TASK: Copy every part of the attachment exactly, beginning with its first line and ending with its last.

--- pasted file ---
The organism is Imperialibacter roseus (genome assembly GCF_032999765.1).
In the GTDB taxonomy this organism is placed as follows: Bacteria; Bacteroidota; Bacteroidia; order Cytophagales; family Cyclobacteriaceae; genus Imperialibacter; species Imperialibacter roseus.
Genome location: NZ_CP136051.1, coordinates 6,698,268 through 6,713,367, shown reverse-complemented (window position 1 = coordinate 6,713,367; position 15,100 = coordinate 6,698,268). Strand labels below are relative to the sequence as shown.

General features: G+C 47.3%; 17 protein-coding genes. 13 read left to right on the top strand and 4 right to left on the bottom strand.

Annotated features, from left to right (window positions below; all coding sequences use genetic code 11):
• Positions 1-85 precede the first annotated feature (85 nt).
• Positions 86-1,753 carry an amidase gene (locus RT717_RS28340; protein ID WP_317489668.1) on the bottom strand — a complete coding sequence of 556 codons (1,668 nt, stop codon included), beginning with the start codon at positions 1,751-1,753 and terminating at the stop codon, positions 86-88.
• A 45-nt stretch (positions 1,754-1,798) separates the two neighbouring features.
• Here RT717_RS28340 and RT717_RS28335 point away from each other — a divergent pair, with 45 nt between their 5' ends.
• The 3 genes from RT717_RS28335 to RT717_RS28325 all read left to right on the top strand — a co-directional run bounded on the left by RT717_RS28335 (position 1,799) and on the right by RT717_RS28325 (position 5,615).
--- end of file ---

The organism is Imperialibacter roseus (genome assembly GCF_032999765.1).
In the GTDB taxonomy this organism is placed as follows: Bacteria; Bacteroidota; Bacteroidia; order Cytophagales; family Cyclobacteriaceae; genus Imperialibacter; species Imperialibacter roseus.
Genome location: NZ_CP136051.1, coordinates 6,698,268 through 6,713,367, shown reverse-complemented (window position 1 = coordinate 6,713,367; position 15,100 = coordinate 6,698,268). Strand labels below are relative to the sequence as shown.

General features: G+C 47.3%; 17 protein-coding genes. 13 read left to right on the top strand and 4 right to left on the bottom strand.

Annotated features, from left to right (window positions below; all coding sequences use genetic code 11):
• Positions 1-85 precede the first annotated feature (85 nt).
• Positions 86-1,753 carry an amidase gene (locus RT717_RS28340; protein ID WP_317489668.1) on the bottom strand — a complete coding sequence of 556 codons (1,668 nt, stop codon included), beginning with the start codon at positions 1,751-1,753 and terminating at the stop codon, positions 86-88.
• A 45-nt stretch (positions 1,754-1,798) separates the two neighbouring features.
• Here RT717_RS28340 and RT717_RS28335 point away from each other — a divergent pair, with 45 nt between their 5' ends.
• The 3 genes from RT717_RS28335 to RT717_RS28325 all read left to right on the top strand — a co-directional run bounded on the left by RT717_RS28335 (position 1,799) and on the right by RT717_RS28325 (position 5,615).